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Frontier and Fantasy: American Modern Dance in the Twentieth Century

ENGL 259.301
instructor(s):
TR 12-1:30

This course traces the history of modern American dance culture through
a series of case studies of the greatest American choreographers and
dancers from Isadora Duncan at the beginning of the twentieth century
through Martha Graham to Alvin Ailey, Jose Limon and Bill T. Jones at
its end. These dancers and their creations express fundamental
assumptions about the special character of American life and culture
(the influence of the 'frontier', the nature of personal religion, the
importance of race and the meaning of democracy, the response to AIDS).

Through these case studies we shall understand the evolution of modern
dance in the U.S.A. and the highly relevant question of modernity. This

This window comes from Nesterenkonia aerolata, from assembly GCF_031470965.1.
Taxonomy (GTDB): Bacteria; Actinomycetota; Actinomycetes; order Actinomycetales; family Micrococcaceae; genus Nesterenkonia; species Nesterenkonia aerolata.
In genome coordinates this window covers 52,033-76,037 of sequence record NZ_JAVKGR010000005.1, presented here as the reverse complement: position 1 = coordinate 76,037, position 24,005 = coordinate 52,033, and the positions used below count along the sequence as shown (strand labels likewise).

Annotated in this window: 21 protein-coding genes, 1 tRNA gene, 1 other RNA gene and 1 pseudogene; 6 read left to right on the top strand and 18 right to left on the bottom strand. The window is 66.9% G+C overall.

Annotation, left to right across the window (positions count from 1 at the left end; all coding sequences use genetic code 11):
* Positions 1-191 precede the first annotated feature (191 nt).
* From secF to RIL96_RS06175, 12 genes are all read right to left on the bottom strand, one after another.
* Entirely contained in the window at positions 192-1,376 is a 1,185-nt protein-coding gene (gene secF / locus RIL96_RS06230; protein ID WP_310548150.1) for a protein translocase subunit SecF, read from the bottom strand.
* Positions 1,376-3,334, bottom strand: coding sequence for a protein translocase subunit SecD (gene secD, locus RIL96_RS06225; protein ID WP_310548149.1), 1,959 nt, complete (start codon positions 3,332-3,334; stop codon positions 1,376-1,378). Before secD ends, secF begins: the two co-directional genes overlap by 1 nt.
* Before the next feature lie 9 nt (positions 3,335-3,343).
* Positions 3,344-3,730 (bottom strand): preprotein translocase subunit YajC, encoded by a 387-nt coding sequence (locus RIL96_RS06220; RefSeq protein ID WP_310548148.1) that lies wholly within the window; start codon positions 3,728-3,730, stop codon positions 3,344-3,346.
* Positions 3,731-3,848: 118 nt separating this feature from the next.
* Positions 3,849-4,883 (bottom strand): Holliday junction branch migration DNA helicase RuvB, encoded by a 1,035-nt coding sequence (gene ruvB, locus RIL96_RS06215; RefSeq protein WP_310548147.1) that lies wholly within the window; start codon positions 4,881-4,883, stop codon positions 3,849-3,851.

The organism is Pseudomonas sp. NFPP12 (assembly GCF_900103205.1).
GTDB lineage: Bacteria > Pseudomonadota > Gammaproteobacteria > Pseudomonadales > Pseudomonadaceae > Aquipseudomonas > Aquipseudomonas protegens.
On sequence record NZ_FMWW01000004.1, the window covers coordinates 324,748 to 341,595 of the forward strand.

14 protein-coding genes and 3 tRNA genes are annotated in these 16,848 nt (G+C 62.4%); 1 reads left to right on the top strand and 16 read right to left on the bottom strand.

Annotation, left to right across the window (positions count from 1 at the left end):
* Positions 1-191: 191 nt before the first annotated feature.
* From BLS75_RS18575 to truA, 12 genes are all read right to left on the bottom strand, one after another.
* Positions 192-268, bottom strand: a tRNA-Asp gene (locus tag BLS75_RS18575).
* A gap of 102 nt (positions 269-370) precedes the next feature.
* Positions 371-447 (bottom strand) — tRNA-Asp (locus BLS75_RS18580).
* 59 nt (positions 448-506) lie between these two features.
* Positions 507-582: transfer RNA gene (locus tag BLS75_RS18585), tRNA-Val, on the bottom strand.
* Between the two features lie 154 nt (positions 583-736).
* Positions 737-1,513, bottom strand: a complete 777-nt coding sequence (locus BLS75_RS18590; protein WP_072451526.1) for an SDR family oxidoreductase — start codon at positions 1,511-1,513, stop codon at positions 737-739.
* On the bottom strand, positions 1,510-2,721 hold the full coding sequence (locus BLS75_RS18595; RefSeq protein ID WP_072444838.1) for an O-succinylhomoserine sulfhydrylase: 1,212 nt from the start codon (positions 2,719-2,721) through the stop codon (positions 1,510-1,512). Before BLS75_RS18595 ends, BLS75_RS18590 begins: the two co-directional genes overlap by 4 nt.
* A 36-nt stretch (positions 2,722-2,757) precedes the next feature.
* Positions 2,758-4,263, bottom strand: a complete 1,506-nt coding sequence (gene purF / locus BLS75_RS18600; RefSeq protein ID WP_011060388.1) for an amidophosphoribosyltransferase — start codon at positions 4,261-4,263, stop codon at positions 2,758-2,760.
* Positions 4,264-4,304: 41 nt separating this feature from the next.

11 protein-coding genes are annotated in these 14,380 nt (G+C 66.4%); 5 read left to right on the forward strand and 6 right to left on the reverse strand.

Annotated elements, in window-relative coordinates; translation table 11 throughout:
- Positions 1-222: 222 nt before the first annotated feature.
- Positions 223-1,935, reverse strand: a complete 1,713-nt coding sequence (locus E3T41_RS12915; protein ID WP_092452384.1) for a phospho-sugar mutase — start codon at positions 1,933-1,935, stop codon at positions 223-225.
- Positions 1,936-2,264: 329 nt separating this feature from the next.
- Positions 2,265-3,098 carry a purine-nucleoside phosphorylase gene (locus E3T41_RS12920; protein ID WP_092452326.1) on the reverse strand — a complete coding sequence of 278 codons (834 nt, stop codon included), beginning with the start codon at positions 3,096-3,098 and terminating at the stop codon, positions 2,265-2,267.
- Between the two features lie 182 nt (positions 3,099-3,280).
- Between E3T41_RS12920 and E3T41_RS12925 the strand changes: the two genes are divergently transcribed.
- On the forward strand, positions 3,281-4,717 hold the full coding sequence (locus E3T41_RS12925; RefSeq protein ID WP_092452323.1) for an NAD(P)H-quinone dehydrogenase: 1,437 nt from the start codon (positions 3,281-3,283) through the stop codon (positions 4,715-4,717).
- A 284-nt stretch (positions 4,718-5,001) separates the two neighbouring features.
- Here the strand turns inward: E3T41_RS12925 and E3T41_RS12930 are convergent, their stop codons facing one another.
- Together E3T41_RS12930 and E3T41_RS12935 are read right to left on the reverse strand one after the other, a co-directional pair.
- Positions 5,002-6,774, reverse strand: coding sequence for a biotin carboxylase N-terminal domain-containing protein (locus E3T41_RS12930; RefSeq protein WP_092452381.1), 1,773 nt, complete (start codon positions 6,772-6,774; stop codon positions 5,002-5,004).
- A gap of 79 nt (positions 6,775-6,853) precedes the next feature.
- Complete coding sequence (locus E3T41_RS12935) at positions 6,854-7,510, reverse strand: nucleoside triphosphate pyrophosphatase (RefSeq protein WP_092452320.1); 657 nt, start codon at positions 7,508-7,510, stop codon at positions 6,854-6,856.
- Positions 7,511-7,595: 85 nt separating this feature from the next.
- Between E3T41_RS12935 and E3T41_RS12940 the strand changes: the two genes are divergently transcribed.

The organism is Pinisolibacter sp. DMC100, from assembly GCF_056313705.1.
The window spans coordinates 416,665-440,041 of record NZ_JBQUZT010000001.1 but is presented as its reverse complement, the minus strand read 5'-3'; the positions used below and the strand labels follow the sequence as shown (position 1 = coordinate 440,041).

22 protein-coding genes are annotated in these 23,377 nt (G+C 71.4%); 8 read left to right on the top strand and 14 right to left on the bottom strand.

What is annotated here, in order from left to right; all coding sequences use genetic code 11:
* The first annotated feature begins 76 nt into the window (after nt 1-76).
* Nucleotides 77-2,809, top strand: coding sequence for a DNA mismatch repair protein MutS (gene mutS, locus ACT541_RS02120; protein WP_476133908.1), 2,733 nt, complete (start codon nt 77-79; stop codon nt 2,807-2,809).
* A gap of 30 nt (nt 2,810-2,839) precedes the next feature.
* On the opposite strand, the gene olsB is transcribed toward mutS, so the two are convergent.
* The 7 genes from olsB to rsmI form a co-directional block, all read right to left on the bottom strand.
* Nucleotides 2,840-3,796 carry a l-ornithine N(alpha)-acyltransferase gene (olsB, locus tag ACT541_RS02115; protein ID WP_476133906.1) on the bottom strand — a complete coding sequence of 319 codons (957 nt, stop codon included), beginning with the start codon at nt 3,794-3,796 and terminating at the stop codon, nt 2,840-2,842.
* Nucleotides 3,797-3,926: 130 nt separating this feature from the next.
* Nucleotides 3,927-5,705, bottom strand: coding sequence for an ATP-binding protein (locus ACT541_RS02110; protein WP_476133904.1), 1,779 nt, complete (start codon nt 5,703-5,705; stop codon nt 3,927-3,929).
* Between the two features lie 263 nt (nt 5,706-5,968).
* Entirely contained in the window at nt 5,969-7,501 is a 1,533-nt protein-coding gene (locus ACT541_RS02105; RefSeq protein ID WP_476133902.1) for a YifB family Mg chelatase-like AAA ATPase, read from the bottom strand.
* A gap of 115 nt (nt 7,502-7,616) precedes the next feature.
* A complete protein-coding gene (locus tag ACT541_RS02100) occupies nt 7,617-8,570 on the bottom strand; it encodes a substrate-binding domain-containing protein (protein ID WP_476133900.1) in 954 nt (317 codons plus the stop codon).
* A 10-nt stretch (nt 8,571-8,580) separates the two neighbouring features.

course will use poems, excerpts from novels and plays, music and the
visual arts to set the stage and provide the context. The turbulent
environments of war and post-war, of economic crises and political
change will provide the core framework, into which the dance forms
studied can be set. They demonstrate beginning and change within an
artistic movement and they show under which circumstances new ideas
emerge and how they are then put in to practice. The course will show
that history, dance history, is about processes and that there are many
different perspectives through which to look at historical phenomena.